Description: The phytoplankton distribution off western Australia in the period from April to October is unique in that high biomass is generally associated with anticyclonic eddies and not with cyclonic eddies. As the western Australian region is oligotrophic this anomalous feature must be related to differing nutrient supply pathways to the surface mixed layer of cyclonic and anticyclonic eddies. A suite of modelled abiotic tracers suggests that cyclonic eddies are predominantly supplied by diapycnal processes that remain relatively weak until June–July, when they rapidly increase because of deepening surface mixed layers, which start to tap into the nutrient-replete waters below the euphotic zone. To the contrary, we find that anticyclonic eddies are predominantly supplied by injection of shelf waters, which carry elevated levels of inorganic nutrients and biomass. These injections start with the formation of the eddies in April–May, continue well into the austral winter and reach as far as several hundred kilometers offshore. The diapycnal supply of nutrients is suppressed in anticyclonic eddies since the injection of warm, low-salinity shelf waters delays the erosion of the density gradient at the base of the mixed layer. Our results are consistent with the observed seasonal cycles of chlorophyll a and observation of particulate organic matter export out of the surface mixed layer of an anticyclonic eddy in the region.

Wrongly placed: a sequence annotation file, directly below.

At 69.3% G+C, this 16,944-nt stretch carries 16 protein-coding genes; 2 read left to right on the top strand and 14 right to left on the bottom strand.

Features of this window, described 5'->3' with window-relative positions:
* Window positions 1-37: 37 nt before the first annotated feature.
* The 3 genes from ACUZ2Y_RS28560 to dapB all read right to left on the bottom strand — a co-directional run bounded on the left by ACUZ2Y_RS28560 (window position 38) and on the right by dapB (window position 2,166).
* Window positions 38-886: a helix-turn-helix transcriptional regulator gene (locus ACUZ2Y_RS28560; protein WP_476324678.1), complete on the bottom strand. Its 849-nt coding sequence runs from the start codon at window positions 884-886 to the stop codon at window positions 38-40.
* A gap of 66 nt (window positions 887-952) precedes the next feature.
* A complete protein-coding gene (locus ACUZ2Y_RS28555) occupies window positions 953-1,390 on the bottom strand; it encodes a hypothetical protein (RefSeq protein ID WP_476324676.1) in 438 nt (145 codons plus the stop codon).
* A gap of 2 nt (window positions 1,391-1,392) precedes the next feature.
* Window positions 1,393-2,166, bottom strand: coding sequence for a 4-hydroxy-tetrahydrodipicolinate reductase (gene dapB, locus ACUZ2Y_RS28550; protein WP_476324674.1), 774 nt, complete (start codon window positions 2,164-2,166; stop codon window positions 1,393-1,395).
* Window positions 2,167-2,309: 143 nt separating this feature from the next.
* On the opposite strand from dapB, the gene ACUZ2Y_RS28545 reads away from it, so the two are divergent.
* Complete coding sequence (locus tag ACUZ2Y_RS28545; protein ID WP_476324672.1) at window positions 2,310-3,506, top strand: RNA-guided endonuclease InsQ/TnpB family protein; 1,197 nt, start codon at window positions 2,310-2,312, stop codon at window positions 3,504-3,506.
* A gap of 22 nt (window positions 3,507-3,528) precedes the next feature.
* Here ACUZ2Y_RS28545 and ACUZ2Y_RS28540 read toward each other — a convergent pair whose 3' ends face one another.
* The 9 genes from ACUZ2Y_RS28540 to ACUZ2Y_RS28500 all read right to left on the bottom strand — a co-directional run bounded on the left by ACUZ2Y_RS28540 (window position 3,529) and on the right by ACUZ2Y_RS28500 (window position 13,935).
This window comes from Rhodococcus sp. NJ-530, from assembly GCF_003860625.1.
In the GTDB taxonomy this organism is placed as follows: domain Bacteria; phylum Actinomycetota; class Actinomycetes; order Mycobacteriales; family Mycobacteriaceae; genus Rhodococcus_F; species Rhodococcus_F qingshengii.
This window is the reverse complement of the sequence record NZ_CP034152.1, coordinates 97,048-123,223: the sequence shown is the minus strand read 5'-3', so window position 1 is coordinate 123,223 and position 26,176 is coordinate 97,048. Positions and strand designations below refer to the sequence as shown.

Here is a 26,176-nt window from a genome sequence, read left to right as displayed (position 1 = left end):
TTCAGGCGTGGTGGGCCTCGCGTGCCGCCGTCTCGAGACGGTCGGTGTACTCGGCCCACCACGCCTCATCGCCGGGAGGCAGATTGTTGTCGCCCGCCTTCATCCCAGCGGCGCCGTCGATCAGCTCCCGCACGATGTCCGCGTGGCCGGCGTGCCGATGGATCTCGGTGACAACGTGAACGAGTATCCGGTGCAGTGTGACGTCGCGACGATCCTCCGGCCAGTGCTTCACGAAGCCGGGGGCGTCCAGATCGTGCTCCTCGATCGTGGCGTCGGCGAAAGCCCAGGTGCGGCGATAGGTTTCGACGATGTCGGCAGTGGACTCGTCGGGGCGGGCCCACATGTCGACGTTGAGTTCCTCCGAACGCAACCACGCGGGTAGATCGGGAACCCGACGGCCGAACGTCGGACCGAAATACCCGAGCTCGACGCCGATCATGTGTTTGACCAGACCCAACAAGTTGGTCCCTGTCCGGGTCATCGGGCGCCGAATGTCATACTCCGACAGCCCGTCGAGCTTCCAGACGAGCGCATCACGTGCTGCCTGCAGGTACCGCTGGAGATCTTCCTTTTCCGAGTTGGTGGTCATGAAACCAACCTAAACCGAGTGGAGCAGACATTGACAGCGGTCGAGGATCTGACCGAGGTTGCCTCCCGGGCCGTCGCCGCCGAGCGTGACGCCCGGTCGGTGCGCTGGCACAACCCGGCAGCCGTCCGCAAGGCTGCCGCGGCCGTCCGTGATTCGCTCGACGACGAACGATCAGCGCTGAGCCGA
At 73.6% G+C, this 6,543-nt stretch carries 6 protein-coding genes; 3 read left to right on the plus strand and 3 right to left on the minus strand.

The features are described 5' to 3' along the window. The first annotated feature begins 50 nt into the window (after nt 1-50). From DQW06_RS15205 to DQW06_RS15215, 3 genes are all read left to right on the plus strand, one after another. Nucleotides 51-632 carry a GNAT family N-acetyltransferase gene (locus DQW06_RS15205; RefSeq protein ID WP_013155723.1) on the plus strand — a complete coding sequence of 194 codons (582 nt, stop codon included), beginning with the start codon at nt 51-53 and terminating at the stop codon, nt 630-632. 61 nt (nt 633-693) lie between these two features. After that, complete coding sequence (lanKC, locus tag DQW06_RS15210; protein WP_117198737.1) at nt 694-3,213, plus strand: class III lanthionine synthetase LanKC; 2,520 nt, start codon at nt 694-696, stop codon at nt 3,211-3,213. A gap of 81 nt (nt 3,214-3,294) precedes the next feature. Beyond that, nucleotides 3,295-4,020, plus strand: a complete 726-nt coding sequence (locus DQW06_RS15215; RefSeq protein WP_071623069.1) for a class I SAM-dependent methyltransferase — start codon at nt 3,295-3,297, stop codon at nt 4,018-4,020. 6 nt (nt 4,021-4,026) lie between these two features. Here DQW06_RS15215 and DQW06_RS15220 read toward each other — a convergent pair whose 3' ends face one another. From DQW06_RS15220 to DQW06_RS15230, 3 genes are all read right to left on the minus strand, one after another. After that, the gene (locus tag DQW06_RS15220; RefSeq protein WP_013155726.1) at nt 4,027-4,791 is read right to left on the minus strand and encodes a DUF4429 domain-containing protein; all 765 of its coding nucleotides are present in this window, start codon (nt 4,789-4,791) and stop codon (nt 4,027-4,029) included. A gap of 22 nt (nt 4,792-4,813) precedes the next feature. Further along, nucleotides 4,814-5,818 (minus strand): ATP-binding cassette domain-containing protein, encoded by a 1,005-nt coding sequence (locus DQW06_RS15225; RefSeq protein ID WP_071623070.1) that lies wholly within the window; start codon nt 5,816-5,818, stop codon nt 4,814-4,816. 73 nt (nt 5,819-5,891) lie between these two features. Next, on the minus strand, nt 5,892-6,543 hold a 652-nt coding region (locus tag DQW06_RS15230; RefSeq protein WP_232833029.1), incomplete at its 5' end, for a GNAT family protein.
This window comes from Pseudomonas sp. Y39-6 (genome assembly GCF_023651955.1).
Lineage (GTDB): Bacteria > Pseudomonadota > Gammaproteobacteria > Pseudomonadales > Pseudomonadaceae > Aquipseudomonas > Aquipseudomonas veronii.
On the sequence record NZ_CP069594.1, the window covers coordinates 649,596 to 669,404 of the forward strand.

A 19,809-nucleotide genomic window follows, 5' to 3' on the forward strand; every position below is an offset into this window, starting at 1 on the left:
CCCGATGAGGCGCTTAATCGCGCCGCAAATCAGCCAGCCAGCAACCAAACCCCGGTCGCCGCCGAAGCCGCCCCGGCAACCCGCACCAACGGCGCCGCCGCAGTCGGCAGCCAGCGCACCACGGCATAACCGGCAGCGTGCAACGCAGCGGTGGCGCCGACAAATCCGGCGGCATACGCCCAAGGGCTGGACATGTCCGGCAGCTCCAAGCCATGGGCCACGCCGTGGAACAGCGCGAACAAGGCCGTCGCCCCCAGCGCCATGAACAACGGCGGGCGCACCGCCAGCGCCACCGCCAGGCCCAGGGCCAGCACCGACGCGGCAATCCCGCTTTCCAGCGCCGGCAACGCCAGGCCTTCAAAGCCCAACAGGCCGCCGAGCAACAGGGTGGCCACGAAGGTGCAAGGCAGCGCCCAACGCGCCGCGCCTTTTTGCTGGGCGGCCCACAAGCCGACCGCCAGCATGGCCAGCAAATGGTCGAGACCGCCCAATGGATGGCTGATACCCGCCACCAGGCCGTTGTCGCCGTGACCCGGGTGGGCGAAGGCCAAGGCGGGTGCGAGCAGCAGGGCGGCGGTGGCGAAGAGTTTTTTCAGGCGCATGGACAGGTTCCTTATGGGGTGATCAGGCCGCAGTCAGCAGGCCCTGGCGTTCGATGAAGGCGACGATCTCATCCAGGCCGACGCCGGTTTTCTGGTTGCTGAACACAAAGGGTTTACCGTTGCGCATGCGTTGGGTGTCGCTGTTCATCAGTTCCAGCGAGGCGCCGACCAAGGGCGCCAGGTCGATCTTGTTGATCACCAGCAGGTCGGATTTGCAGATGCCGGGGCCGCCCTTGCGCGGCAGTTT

Type: Article , PeerReviewed
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  • 4
    Publication Date: 2012-07-06